Yaro has a Canadian girlfriend he met on her vacation in Cuba and is supposed to go and visit her in the next months. I asked him if she would live in Cuba. Then, I rationalized, she could be the only female Cuban climber. Yaro laughed and dismissed the idea. More likely would be for him to defect to Canada, though in his eyes the choice would only hurt his climbing. He currently worked in the evenings as a security guard and spent most nights sleeping at work, allowing him to climb in the day. If he moved to Canada, he explained, he’d probably have to stop climbing because he’d have to work when he was awake. His workplace is also the defacto center of the local climbing community and where he can work on his website without interruption. Tropical communism, as it were, seemed to be working all right for him given these parameters.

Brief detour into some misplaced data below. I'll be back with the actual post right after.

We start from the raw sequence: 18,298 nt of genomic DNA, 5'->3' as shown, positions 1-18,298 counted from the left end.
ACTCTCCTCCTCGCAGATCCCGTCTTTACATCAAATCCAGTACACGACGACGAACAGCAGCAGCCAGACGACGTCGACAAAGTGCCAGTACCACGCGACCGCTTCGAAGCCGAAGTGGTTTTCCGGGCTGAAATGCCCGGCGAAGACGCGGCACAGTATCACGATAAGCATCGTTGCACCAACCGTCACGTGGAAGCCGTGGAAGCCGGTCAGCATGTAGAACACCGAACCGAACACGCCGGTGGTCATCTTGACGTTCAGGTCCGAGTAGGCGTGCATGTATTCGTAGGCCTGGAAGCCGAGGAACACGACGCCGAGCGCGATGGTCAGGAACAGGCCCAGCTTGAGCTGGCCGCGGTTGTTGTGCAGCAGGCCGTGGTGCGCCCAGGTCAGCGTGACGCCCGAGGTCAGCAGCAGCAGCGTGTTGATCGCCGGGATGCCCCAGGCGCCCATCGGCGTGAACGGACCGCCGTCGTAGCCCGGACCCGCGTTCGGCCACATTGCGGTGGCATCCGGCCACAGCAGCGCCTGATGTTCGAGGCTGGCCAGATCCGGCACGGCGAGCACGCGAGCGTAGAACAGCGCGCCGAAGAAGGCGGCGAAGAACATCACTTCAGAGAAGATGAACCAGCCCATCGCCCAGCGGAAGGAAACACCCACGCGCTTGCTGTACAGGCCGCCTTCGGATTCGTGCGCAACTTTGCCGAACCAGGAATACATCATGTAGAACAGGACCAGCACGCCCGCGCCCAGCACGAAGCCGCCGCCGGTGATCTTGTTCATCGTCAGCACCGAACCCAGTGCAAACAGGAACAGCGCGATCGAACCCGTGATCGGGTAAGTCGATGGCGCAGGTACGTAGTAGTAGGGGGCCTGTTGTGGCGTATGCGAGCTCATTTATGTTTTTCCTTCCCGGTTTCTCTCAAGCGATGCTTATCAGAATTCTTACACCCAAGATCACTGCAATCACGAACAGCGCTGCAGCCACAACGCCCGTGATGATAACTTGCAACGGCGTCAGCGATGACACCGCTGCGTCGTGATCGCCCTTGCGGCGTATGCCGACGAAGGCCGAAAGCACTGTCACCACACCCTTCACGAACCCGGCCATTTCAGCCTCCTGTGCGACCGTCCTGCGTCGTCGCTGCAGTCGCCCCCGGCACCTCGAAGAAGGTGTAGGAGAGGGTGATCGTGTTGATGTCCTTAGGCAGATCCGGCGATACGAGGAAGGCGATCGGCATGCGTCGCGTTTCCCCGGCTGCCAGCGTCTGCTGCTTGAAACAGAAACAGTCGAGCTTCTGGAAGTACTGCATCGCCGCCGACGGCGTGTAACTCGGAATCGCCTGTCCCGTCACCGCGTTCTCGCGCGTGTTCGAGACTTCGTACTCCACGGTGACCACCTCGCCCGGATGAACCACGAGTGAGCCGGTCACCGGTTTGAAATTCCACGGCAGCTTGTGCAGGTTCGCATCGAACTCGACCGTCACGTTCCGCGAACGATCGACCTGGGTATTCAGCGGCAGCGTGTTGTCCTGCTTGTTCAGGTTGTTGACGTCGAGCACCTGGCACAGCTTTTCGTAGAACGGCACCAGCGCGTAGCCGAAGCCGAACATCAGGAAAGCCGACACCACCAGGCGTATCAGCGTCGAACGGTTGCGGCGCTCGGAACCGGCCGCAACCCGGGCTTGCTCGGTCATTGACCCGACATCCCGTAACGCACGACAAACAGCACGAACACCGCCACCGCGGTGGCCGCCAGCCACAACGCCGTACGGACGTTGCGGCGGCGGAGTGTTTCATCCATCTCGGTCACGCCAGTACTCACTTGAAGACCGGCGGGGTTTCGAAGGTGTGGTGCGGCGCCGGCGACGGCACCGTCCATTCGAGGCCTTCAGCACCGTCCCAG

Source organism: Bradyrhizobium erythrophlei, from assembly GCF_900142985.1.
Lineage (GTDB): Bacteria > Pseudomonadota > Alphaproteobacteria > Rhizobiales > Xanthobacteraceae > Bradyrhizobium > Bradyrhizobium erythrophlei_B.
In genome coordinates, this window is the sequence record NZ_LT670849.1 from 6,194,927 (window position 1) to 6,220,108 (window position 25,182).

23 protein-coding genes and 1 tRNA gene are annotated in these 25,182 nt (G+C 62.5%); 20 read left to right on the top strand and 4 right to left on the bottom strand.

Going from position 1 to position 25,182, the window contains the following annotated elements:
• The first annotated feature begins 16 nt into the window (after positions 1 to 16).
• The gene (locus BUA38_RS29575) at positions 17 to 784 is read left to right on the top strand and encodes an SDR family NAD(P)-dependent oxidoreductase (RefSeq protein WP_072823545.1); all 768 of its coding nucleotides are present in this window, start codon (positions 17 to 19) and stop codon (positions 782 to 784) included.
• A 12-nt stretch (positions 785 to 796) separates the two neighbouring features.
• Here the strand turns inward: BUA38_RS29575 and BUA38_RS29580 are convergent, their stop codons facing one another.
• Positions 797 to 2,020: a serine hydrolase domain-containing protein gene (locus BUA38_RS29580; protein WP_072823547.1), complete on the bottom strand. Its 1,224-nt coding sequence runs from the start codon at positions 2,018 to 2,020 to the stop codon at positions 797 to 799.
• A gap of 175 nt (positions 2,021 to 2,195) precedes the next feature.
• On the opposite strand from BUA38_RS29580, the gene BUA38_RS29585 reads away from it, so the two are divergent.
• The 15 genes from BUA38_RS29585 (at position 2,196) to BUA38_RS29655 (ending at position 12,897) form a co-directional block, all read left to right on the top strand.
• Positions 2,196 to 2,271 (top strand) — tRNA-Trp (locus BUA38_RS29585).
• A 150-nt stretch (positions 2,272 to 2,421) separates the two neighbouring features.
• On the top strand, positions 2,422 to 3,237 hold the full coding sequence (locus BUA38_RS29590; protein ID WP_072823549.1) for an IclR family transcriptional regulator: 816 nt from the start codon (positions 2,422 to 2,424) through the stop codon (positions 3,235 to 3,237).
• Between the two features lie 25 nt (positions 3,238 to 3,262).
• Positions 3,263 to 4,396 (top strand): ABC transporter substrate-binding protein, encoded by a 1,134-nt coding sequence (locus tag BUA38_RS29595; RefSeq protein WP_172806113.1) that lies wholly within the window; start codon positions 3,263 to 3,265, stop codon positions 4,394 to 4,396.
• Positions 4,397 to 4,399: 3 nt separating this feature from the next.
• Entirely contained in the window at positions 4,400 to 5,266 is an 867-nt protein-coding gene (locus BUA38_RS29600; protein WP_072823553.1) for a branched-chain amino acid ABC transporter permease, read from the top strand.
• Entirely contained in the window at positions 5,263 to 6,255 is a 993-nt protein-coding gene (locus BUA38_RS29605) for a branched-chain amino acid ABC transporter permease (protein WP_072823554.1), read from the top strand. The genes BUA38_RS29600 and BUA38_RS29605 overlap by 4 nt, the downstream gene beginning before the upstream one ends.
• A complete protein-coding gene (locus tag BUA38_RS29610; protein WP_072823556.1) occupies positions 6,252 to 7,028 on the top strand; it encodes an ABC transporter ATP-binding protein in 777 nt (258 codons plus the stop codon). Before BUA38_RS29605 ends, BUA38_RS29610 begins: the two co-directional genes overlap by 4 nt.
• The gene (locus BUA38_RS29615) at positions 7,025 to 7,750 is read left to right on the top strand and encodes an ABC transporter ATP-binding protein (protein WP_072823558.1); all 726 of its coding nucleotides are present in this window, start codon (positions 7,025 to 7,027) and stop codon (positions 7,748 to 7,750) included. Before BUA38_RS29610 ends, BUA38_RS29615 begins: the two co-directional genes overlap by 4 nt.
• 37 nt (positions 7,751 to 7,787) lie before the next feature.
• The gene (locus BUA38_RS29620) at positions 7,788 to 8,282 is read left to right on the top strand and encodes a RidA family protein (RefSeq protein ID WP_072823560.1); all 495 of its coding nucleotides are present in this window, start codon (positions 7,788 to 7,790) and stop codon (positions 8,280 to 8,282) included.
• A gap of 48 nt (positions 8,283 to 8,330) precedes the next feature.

Our day on Mucho Pumpito ended early in favor our need to dance. Yaro had set us up with a friend for a lesson that afternoon, though when we arrived at the Casa Cultura on the main square in Vinales, the only teacher we could find was leading a room of seven year olds in a Latin/hip hop number. Duly stood up by our teacher, we joined the seven year olds, albeit at the back of the room. Each age group has weekly dance lessons in this open aired mirrored studio with worn wood floor facing the church. At age seven it is uno, dos, tres, QUATRO with the emphasis on the quarto that either coincides with a twist or a stop-in-the name-of-love move, Cubanita style. I just tried to follow the girl with eight pigtails all done up in different color bands to complement her knee socks and ballet shoes. Later I learned she was the one we all picked as the ringer to watch. Afterwards we tried to convince the teacher to give us a private, slower lesson, but she was not allowed to teach foreigners. For that, she told us, we would have to the tourist bureau that offered classes two times a week, on weeks that it chose to teach them.